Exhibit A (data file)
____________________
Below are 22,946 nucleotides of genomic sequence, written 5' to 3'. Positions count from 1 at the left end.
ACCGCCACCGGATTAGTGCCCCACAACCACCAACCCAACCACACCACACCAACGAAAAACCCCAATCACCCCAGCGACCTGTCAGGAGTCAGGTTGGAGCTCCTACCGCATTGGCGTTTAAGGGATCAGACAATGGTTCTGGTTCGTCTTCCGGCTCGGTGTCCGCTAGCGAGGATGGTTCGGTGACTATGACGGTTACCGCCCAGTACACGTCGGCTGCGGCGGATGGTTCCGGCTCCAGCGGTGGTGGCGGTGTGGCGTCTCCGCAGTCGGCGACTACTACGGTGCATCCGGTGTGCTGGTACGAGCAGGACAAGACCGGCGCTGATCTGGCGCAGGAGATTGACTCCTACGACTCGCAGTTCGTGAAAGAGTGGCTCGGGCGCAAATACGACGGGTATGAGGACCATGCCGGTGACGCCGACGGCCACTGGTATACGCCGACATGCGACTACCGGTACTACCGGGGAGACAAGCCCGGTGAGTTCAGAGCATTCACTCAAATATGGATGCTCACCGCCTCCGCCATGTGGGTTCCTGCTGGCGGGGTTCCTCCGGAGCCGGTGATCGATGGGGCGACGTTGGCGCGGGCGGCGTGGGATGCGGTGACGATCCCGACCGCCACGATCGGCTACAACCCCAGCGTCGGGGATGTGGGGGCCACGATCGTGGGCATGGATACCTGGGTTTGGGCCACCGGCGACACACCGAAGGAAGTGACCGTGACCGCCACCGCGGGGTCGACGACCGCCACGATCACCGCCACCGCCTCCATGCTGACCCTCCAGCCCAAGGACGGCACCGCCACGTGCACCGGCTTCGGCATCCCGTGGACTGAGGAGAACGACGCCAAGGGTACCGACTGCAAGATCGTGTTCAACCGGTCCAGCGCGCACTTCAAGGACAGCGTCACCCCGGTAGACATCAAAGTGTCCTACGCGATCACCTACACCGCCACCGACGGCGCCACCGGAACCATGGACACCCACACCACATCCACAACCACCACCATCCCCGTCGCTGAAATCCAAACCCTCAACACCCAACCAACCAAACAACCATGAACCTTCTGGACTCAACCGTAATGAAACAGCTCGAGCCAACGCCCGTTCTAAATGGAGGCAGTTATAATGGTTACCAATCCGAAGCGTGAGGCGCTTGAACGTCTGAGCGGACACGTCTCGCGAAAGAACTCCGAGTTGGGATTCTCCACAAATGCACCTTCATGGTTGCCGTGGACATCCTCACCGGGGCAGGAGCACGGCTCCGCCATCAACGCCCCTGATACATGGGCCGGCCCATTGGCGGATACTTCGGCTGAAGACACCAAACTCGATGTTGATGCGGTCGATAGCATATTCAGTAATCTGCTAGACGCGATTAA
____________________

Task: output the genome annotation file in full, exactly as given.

Below are 22,946 nucleotides of genomic sequence, written 5' to 3'. Positions count from 1 at the left end.
ACCGCCACCGGATTAGTGCCCCACAACCACCAACCCAACCACACCACACCAACGAAAAACCCCAATCACCCCAGCGACCTGTCAGGAGTCAGGTTGGAGCTCCTACCGCATTGGCGTTTAAGGGATCAGACAATGGTTCTGGTTCGTCTTCCGGCTCGGTGTCCGCTAGCGAGGATGGTTCGGTGACTATGACGGTTACCGCCCAGTACACGTCGGCTGCGGCGGATGGTTCCGGCTCCAGCGGTGGTGGCGGTGTGGCGTCTCCGCAGTCGGCGACTACTACGGTGCATCCGGTGTGCTGGTACGAGCAGGACAAGACCGGCGCTGATCTGGCGCAGGAGATTGACTCCTACGACTCGCAGTTCGTGAAAGAGTGGCTCGGGCGCAAATACGACGGGTATGAGGACCATGCCGGTGACGCCGACGGCCACTGGTATACGCCGACATGCGACTACCGGTACTACCGGGGAGACAAGCCCGGTGAGTTCAGAGCATTCACTCAAATATGGATGCTCACCGCCTCCGCCATGTGGGTTCCTGCTGGCGGGGTTCCTCCGGAGCCGGTGATCGATGGGGCGACGTTGGCGCGGGCGGCGTGGGATGCGGTGACGATCCCGACCGCCACGATCGGCTACAACCCCAGCGTCGGGGATGTGGGGGCCACGATCGTGGGCATGGATACCTGGGTTTGGGCCACCGGCGACACACCGAAGGAAGTGACCGTGACCGCCACCGCGGGGTCGACGACCGCCACGATCACCGCCACCGCCTCCATGCTGACCCTCCAGCCCAAGGACGGCACCGCCACGTGCACCGGCTTCGGCATCCCGTGGACTGAGGAGAACGACGCCAAGGGTACCGACTGCAAGATCGTGTTCAACCGGTCCAGCGCGCACTTCAAGGACAGCGTCACCCCGGTAGACATCAAAGTGTCCTACGCGATCACCTACACCGCCACCGACGGCGCCACCGGAACCATGGACACCCACACCACATCCACAACCACCACCATCCCCGTCGCTGAAATCCAAACCCTCAACACCCAACCAACCAAACAACCATGAACCTTCTGGACTCAACCGTAATGAAACAGCTCGAGCCAACGCCCGTTCTAAATGGAGGCAGTTATAATGGTTACCAATCCGAAGCGTGAGGCGCTTGAACGTCTGAGCGGACACGTCTCGCGAAAGAACTCCGAGTTGGGATTCTCCACAAATGCACCTTCATGGTTGCCGTGGACATCCTCACCGGGGCAGGAGCACGGCTCCGCCATCAACGCCCCTGATACATGGGCCGGCCCATTGGCGGATACTTCGGCTGAAGACACCAAACTCGATGTTGATGCGGTCGATAGCATATTCAGTAATCTGCTAGACGCGATTAA